h1. With Cancel Buttons

When making a cancel button, or any other button whose goal is to skip any form validation, avoid the UpdateModel phase, and potentially navigate to another page, the best practice has changed.&nbsp; In the past, it was best to have _immediate="true"_ and _partialSubmit="true"_ on the cancel button, to achieve those goals. Now, it's possible, to instead use one of the above single submit mechanisms. This is better because using single submit to only execute the cancel button means that no other component will be validated or do their UpdateModel phase, since they won't be executed at all. Single submit is more efficient, and safer, as it has no edge cases, like if an input component itself has _immediate="true"_ and uses a custom validator.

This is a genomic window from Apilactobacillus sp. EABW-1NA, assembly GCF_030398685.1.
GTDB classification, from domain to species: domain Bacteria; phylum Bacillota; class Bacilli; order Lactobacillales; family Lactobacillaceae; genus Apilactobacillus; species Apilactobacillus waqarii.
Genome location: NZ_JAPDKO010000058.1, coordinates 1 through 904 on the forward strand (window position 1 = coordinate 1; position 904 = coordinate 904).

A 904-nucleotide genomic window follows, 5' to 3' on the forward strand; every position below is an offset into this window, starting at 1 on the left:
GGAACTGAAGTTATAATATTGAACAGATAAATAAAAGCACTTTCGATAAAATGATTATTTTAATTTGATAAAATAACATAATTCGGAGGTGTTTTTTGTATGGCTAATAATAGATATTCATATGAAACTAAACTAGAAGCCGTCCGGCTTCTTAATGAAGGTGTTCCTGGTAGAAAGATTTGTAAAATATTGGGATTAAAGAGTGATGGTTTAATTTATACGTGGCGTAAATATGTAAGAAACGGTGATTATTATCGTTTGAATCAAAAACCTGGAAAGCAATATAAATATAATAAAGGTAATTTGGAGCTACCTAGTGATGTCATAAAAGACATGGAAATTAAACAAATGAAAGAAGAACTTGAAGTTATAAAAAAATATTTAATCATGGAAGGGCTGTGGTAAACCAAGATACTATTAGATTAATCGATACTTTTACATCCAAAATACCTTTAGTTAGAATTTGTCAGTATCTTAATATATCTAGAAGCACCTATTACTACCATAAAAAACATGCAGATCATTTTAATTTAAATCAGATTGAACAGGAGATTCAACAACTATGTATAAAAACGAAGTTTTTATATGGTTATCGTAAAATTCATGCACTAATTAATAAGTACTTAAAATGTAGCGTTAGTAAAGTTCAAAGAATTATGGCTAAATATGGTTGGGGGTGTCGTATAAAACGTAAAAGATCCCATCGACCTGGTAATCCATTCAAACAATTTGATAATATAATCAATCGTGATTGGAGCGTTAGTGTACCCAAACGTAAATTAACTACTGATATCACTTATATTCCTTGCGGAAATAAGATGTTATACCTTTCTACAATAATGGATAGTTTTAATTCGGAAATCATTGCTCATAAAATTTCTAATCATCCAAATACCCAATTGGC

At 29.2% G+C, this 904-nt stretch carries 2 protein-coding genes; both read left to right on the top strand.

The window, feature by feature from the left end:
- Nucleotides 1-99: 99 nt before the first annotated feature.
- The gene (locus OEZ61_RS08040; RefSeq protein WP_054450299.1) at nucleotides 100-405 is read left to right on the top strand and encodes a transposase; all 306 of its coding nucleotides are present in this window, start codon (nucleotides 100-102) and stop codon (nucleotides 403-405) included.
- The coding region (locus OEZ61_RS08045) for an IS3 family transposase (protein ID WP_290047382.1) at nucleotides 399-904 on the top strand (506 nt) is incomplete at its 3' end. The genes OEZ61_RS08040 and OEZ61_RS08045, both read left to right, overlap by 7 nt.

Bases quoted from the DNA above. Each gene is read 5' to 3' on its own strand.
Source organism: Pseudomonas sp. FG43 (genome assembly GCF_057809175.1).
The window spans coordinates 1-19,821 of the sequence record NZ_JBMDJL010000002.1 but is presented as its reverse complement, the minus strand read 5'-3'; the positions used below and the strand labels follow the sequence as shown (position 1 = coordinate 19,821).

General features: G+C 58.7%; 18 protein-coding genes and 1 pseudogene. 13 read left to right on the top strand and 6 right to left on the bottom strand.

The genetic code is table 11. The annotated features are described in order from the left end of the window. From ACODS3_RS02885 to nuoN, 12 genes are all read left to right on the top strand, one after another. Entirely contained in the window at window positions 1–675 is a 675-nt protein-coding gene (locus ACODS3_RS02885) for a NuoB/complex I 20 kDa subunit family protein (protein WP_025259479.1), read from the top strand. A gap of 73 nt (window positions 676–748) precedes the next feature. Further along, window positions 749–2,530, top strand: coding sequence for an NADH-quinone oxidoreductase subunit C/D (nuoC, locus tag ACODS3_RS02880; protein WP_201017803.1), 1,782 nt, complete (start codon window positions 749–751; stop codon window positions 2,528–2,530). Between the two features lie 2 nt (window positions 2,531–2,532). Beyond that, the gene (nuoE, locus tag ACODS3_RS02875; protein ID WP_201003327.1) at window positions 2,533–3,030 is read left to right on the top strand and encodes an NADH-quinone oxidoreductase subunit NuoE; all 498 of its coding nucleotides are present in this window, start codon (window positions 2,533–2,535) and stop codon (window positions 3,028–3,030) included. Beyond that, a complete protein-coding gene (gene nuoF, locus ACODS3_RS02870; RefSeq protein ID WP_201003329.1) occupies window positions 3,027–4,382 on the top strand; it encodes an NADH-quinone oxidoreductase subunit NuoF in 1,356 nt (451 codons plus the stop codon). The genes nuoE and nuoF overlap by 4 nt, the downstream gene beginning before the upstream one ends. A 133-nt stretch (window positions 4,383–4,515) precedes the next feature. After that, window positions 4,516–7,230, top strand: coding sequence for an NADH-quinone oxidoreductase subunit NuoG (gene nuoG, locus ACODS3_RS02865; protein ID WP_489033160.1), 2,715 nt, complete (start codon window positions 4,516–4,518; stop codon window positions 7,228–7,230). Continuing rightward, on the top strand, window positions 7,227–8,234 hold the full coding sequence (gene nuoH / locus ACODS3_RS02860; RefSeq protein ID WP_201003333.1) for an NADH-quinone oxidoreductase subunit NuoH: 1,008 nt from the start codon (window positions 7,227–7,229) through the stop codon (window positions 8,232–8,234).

h1. FacesMessage Caching

When JSF completes a lifecycle, it discards all of the _FacesMessage_ objects that have been added to the _FacesContext_. This means that next lifecycle, any pertinent _FacesMessage_ objects have to be re-created and re-added to the _FacesContext_, for _h:message_ components to be able to display them. When doing full form submits, where every component in the form is executed, this is not a problem, as every component will get its chance to add whatever _FacesMessage_ objects are appropriate. When doing partial executes, either because of Single Submit, or because of _<f:ajax>_ tags, then certain portions of the view will not execute, and any _FacesMessage_ objects they had previously added to the _FacesContext_ will be lost. This might mislead the user to thinking that the fields they had previously interacted with, and mis-entered data in, are now valid. ICEfaces carries forward these _FacesMessages_, until either a full form submit and execute occurs, or until those specific components are executed again.